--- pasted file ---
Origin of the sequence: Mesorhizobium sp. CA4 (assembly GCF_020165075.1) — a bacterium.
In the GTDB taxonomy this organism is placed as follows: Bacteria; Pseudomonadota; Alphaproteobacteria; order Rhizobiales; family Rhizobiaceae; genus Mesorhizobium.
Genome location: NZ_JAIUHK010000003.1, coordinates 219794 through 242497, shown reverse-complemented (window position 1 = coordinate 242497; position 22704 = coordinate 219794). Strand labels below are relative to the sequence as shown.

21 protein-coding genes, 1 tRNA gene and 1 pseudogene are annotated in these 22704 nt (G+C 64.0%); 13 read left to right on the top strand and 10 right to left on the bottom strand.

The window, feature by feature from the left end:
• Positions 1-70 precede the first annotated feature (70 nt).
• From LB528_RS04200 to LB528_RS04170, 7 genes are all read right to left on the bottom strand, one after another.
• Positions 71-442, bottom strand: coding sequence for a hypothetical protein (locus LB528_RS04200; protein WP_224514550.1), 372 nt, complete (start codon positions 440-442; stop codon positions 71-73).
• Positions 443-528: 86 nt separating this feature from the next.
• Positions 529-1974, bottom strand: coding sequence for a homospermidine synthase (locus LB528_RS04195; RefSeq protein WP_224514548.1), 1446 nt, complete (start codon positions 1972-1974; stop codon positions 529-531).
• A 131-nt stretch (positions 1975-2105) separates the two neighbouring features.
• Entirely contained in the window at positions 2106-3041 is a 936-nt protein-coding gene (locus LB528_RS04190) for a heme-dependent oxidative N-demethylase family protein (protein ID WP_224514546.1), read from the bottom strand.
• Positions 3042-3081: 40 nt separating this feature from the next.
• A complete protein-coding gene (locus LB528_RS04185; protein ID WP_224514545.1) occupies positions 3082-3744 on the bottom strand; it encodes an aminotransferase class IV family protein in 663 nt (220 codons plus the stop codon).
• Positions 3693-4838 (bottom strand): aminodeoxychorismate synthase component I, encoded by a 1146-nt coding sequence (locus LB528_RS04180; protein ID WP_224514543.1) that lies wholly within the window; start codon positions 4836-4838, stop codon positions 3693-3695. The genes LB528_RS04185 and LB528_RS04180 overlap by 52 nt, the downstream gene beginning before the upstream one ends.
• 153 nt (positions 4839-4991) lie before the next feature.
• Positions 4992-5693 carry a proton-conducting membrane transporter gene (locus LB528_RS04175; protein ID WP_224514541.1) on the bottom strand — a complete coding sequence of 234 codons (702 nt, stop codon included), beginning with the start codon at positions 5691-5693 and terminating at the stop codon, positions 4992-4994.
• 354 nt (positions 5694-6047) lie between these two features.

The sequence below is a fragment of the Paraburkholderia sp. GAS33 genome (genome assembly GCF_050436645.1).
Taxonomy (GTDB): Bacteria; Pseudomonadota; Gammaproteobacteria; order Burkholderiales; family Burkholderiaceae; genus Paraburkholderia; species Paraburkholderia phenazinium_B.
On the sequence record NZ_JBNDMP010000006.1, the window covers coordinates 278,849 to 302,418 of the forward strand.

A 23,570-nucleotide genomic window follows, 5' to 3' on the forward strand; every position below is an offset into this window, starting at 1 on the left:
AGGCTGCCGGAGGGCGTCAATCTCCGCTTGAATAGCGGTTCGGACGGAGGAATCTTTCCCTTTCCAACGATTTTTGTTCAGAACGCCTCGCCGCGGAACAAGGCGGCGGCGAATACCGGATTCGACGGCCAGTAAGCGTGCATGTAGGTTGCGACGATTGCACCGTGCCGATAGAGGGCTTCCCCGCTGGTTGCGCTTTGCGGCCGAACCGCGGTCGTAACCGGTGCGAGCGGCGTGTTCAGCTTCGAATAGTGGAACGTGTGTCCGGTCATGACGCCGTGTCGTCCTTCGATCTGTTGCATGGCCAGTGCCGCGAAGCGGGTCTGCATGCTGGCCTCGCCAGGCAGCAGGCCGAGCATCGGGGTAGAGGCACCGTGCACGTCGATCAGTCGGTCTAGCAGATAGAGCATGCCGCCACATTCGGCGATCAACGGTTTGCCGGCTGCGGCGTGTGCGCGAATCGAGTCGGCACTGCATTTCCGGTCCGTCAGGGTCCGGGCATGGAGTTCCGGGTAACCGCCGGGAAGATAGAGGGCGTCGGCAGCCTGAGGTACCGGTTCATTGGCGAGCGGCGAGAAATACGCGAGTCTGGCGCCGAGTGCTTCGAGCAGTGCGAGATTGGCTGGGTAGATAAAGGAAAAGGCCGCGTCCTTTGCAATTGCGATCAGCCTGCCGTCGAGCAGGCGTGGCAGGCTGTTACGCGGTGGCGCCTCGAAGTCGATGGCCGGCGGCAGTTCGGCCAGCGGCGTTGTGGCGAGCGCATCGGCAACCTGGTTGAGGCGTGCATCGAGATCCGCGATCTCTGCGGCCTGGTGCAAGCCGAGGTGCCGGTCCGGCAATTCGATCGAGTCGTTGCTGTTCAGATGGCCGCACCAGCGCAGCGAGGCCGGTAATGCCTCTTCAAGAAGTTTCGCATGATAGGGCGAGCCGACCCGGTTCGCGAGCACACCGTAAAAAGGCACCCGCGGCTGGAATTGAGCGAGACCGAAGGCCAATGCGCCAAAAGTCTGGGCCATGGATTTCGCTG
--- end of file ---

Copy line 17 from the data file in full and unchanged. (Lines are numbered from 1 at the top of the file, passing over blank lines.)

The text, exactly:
• Positions 4992-5693 carry a proton-conducting membrane transporter gene (locus LB528_RS04175; protein ID WP_224514541.1) on the bottom strand — a complete coding sequence of 234 codons (702 nt, stop codon included), beginning with the start codon at positions 5691-5693 and terminating at the stop codon, positions 4992-4994.